Yet, despite the advantages of this approach, swarm UAVs, like other weapons, are exposed to counter measures. Baber says these encompass a broad variety of vulnerabilities. First, by disrupting the swarm through interfering with the communications intended to make it fly as a combined entity. Second, by attacking the communications directing swarms to their targets. These two can be achieved with either electronic warfare jamming tactics or hacking (if the frequency is known).
As a result, Harmer says that the potential users of swarm UAVs will have to consider whether the cost of proofing them against such countermeasures undermines the low-cost factor inherent in these systems, and whether higher end and more survivable assets should be sought. Baber’s third, more kinetic method, involves deploying chaff to disrupt the swarm. The fourth is based on a more primitive countermeasure.
Similar to swarms derived from nature, a rudimentary equivalent of a spider’s web could be constructed whereby static traps such as laser activated net launchers, trap the swarms or a certain proportion of them. As swarms become more advanced and swarm members become smaller, the total quantity can be increased, thereby compensating for their low individual survivability.
Countering them therefore, may have to be done by deploying an opposing swarm, that is better able to undermine the more sophisticated avoidance technology. Bearing in mind these obstacles, Baber points out that so far, most swarm UAV technology is only viable as part of a laboratory experiment or through limited physical trials in controlled conditions and will need to undergo further testing to become a viable military asset.
Specifically, ways need to be found to allow swarms to operate independently of human operators and currently centralised computer control systems. Instead, distributed and autonomous computer processors within the swarm, enabling one UAV to delegate tasks and operating areas to the others, should be developed utilising both radar and laser sensors to ensure reliability. Additionally, this UAV Command and Control function would need to be capable of being handed over to another swarm UAV member should the leader become disabled.
The US Air Force is seeking to counter this threat in innovative new ways. Run by the Pentagon’s Strategic Capabilities Office, Predix was tested for the first time in 2015 and sees up to 30 UAVs deployed simultaneously from a flare dispenser fitted to the the F16 Fighting Falcon. Though still in its early stages, this and similar systems could be used as and when the situation requires for roles such as reconnaissance.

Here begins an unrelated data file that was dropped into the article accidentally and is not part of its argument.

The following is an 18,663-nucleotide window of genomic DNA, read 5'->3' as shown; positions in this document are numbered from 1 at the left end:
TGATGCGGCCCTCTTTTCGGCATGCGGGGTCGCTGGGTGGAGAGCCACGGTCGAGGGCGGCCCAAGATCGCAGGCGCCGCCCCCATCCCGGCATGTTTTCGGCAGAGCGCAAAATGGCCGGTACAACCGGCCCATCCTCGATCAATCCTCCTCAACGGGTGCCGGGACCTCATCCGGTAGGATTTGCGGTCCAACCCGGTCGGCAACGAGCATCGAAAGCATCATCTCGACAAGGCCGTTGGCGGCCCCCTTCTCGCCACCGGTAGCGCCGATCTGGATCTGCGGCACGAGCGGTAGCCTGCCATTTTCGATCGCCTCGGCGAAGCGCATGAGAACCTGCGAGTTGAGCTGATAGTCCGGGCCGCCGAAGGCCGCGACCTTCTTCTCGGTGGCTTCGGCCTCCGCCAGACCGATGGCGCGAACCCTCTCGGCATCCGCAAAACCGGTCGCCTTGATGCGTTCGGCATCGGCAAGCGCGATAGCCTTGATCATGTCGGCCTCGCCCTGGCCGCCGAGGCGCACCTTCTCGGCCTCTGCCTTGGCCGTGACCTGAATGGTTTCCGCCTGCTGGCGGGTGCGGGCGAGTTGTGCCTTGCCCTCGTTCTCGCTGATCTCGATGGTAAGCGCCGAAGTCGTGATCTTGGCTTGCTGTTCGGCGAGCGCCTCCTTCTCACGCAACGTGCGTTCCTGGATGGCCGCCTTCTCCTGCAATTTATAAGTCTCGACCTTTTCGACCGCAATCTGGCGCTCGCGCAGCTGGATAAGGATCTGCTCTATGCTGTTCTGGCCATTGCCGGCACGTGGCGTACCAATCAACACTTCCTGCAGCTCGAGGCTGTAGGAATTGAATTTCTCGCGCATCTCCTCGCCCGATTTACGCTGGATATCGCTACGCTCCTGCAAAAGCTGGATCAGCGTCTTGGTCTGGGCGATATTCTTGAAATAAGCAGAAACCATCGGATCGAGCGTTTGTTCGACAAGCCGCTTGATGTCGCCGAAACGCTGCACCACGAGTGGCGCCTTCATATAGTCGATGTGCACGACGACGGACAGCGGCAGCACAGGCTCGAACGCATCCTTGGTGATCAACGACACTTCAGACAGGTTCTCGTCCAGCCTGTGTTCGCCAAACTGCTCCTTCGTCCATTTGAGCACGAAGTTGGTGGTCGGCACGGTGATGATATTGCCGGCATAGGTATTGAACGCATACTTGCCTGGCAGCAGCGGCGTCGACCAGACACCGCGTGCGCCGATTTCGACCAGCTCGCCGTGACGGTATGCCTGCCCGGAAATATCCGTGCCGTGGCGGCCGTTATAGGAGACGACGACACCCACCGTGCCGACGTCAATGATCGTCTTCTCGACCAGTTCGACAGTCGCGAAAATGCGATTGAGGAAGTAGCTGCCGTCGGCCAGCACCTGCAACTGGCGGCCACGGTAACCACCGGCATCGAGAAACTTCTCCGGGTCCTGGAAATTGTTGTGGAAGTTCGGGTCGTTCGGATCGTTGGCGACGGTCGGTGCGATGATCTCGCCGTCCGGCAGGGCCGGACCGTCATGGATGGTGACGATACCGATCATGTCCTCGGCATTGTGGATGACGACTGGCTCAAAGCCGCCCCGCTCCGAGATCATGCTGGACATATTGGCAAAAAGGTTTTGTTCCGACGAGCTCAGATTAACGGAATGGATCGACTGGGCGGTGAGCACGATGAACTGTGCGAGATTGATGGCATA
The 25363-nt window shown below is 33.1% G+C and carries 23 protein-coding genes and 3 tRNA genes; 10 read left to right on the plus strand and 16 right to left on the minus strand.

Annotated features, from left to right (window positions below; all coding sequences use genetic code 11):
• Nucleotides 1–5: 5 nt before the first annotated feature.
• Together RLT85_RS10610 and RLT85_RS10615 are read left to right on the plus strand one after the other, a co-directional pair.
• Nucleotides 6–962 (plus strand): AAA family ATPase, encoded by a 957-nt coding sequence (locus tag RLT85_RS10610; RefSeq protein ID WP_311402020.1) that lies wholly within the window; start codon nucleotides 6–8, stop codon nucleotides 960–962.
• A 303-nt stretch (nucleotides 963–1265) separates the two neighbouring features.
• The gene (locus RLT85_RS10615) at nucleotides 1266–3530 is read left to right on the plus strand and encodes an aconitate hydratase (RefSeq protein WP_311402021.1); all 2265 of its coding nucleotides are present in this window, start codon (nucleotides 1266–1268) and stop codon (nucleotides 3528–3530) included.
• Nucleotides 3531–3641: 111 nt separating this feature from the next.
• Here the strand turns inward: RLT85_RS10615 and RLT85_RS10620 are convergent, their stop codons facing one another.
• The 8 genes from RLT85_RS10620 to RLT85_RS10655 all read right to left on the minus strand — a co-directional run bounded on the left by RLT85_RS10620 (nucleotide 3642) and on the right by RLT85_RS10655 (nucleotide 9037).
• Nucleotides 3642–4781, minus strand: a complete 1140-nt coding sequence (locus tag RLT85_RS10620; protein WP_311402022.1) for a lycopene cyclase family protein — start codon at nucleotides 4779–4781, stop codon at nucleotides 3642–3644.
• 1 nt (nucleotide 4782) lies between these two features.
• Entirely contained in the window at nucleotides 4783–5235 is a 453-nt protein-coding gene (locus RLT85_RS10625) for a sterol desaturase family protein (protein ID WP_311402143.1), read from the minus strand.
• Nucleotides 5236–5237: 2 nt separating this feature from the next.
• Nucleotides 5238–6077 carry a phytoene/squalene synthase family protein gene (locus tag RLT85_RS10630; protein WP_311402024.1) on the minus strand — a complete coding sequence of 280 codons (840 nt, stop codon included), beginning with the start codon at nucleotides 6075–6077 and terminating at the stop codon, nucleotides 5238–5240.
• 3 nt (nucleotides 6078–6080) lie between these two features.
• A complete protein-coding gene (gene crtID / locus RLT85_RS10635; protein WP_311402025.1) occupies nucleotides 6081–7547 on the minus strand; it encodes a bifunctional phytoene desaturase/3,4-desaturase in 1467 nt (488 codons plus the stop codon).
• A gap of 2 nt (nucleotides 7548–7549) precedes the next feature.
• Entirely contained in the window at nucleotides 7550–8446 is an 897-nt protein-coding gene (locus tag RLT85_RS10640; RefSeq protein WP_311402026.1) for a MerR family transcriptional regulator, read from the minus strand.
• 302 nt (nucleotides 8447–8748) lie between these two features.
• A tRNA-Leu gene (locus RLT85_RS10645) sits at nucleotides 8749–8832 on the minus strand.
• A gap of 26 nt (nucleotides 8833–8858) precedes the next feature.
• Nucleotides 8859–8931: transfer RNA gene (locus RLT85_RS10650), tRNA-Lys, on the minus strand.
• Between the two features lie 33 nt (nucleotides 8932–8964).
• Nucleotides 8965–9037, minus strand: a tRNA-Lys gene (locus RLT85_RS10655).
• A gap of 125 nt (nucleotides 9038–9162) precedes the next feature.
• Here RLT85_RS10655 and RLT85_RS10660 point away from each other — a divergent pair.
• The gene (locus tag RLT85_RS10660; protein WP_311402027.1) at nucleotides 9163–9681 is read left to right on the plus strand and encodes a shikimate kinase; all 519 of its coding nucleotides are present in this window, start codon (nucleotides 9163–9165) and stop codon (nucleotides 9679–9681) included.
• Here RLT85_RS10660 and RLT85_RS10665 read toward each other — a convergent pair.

Although in their infancy, Baber stresses the value of swarm UAVs lies in covering large areas, whilst at the same time giving greater depth to combat forces, meaning different components of the swarm can leave and rejoin when required to provide coverage of different areas of the battlefield. Given the rapidly increasing cost of military hardware and the corresponding decrease in critical combat mass this entails, the factor of affordability has been noticed not only by the US military, but by other nations.
Alongside the potential military utility offered by UAV swarms, the UK recognises the way innovative new thinking such as this can increase the effectiveness of armed forces whilst reducing costs. To make this point, the MoD has launched the “Many Drones Make Light Work” competition for SMEs to work with academia and primes towards the development of swarm UAVs with respect to: open, modular platforms; mission management; and sensing technology enablers.
According to Baber, it is likely similar efforts are being undertaken in Russia and China, as well as Germany and the Netherlands. He also raises the need for NATO to develop common operating procedures and platforms for swarm UAVs, which currently, do not exist. Harmer also argues that the swarming concept has great potential not only in the air, but under the water for roles such as large area screening and clearing of underwater mines by Unmanned Underwater Vehicles. On a more strategic level, swarm UAVs could deter aggression by being positioned over and along national borders.
Harmer even alludes to swarms being deployed from a manned aircraft to broaden coverage; creating challenges for airspace management. Although the concept and mechanics of operating a swarm have been proven, Harmer stresses that there must be a clear doctrine on how swarms are used operationally. Crucially, he stresses that in times of limited defence expenditure and reduced manpower, partially substituting the latter with autonomous swarm UAVs—despite their enormous potential—will take many years to prove in exercises and campaigns that this new technology can be fully trusted.
ABOUT THE AUTHOR
Having achieved a BA Hons in International Relations with Political Science, Jack Richardson completed an MA in Air Power, History, Theory and Practice at the University of Birmingham in 2016. His interests include geopolitics and military history.